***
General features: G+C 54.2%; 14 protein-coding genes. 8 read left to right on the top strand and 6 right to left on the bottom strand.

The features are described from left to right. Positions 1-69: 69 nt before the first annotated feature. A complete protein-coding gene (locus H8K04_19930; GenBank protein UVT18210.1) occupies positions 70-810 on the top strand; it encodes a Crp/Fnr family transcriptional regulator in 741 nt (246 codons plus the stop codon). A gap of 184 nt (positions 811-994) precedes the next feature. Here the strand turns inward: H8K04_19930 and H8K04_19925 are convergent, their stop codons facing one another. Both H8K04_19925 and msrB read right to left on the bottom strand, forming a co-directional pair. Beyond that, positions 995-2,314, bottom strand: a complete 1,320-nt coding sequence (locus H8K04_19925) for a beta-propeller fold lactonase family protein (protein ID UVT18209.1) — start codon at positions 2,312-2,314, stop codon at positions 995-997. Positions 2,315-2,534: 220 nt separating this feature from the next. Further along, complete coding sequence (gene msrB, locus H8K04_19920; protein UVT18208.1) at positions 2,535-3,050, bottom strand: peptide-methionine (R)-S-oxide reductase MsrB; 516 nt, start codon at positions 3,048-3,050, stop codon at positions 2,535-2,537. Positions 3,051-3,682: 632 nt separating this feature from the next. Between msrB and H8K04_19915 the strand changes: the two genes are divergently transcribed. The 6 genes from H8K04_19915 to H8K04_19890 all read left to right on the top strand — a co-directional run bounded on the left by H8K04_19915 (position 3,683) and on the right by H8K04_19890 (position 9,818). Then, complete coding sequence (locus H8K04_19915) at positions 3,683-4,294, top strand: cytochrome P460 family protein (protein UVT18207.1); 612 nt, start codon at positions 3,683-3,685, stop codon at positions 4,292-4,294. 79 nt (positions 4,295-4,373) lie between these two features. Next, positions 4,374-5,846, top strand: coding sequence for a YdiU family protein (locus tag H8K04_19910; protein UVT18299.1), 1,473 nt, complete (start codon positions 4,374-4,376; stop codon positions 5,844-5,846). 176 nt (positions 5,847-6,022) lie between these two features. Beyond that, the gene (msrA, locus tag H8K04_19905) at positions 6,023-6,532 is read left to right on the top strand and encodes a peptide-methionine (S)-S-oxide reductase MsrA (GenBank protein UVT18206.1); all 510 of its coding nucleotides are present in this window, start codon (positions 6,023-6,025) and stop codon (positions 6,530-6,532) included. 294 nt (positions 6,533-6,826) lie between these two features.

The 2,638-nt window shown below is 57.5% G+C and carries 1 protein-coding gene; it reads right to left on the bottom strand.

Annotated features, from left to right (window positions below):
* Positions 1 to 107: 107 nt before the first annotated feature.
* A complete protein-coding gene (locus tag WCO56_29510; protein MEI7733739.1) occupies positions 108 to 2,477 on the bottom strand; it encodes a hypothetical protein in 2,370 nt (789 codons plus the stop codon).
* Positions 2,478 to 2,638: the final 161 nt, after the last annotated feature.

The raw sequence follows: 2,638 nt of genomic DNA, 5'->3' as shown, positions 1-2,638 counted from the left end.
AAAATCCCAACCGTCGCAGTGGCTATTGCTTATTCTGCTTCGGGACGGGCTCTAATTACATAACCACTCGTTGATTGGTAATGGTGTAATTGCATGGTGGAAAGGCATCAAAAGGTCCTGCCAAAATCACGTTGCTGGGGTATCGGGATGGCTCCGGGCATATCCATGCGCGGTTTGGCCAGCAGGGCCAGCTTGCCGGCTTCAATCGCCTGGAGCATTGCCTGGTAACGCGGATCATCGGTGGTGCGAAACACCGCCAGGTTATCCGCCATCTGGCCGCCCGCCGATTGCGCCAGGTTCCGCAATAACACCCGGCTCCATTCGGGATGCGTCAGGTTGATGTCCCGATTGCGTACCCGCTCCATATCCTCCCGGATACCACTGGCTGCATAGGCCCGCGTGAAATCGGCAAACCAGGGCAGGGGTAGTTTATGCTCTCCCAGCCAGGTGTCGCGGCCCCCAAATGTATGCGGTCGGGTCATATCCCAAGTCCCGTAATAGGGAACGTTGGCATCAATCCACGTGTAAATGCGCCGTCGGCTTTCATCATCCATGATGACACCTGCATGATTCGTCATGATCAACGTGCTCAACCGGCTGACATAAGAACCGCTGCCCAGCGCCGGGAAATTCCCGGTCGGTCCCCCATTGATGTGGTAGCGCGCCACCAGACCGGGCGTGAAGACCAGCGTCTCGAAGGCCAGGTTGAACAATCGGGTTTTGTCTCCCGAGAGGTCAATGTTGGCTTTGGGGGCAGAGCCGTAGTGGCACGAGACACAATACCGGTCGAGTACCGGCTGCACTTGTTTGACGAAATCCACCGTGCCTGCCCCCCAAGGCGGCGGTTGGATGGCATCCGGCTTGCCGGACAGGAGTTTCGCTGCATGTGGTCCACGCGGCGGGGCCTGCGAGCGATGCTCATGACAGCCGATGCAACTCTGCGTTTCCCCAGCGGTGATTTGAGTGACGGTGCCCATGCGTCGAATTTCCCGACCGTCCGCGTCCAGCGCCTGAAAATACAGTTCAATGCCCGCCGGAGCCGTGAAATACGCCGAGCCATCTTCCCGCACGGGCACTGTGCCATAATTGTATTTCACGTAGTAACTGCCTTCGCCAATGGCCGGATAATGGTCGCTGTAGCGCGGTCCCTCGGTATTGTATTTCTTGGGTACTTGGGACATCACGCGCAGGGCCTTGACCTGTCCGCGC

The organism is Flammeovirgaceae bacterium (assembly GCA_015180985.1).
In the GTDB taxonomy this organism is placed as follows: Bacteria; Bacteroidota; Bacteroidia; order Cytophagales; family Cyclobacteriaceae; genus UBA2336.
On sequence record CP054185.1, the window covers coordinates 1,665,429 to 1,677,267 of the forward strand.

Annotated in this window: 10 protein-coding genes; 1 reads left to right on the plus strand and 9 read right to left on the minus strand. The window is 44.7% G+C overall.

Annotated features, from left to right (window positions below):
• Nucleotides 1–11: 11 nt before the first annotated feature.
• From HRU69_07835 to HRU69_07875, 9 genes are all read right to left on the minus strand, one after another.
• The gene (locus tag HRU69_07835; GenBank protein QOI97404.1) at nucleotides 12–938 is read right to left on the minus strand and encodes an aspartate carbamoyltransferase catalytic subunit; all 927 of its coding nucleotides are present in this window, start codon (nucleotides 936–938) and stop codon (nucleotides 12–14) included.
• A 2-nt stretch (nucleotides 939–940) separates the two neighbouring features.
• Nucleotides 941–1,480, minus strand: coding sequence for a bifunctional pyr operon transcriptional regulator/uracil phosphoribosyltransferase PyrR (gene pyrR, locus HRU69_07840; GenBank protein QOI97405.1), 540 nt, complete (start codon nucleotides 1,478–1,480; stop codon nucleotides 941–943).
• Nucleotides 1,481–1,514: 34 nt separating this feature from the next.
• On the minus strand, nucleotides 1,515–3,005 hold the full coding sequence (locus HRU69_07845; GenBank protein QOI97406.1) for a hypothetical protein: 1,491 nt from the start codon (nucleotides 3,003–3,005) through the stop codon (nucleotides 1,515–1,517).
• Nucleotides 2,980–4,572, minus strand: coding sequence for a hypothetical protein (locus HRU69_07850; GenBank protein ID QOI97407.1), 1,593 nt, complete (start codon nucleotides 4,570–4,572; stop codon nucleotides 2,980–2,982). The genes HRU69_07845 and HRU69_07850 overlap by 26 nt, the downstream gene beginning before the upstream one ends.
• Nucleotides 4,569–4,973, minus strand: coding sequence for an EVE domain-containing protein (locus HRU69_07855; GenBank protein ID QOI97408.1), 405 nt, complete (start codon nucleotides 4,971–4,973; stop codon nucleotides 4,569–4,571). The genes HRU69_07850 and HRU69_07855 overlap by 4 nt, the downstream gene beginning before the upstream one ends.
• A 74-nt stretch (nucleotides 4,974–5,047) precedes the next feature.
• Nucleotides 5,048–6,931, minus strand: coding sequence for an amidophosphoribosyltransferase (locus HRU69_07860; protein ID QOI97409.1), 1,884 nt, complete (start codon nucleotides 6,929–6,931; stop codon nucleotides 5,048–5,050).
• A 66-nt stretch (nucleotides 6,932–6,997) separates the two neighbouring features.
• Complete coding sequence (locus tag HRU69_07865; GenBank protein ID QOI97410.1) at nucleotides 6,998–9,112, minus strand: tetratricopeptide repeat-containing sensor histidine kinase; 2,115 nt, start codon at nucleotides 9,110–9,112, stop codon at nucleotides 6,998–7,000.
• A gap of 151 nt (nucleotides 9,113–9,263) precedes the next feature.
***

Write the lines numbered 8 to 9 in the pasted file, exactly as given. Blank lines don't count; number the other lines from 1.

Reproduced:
The raw sequence follows: 2,638 nt of genomic DNA, 5'->3' as shown, positions 1-2,638 counted from the left end.
AAAATCCCAACCGTCGCAGTGGCTATTGCTTATTCTGCTTCGGGACGGGCTCTAATTACATAACCACTCGTTGATTGGTAATGGTGTAATTGCATGGTGGAAAGGCATCAAAAGGTCCTGCCAAAATCACGTTGCTGGGGTATCGGGATGGCTCCGGGCATATCCATGCGCGGTTTGGCCAGCAGGGCCAGCTTGCCGGCTTCAATCGCCTGGAGCATTGCCTGGTAACGCGGATCATCGGTGGTGCGAAACACCGCCAGGTTATCCGCCATCTGGCCGCCCGCCGATTGCGCCAGGTTCCGCAATAACACCCGGCTCCATTCGGGATGCGTCAGGTTGATGTCCCGATTGCGTACCCGCTCCATATCCTCCCGGATACCACTGGCTGCATAGGCCCGCGTGAAATCGGCAAACCAGGGCAGGGGTAGTTTATGCTCTCCCAGCCAGGTGTCGCGGCCCCCAAATGTATGCGGTCGGGTCATATCCCAAGTCCCGTAATAGGGAACGTTGGCATCAATCCACGTGTAAATGCGCCGTCGGCTTTCATCATCCATGATGACACCTGCATGATTCGTCATGATCAACGTGCTCAACCGGCTGACATAAGAACCGCTGCCCAGCGCCGGGAAATTCCCGGTCGGTCCCCCATTGATGTGGTAGCGCGCCACCAGACCGGGCGTGAAGACCAGCGTCTCGAAGGCCAGGTTGAACAATCGGGTTTTGTCTCCCGAGAGGTCAATGTTGGCTTTGGGGGCAGAGCCGTAGTGGCACGAGACACAATACCGGTCGAGTACCGGCTGCACTTGTTTGACGAAATCCACCGTGCCTGCCCCCCAAGGCGGCGGTTGGATGGCATCCGGCTTGCCGGACAGGAGTTTCGCTGCATGTGGTCCACGCGGCGGGGCCTGCGAGCGATGCTCATGACAGCCGATGCAACTCTGCGTTTCCCCAGCGGTGATTTGAGTGACGGTGCCCATGCGTCGAATTTCCCGACCGTCCGCGTCCAGCGCCTGAAAATACAGTTCAATGCCCGCCGGAGCCGTGAAATACGCCGAGCCATCTTCCCGCACGGGCACTGTGCCATAATTGTATTTCACGTAGTAACTGCCTTCGCCAATGGCCGGATAATGGTCGCTGTAGCGCGGTCCCTCGGTATTGTATTTCTTGGGTACTTGGGACATCACGCGCAGGGCCTTGACCTGTCCGCGC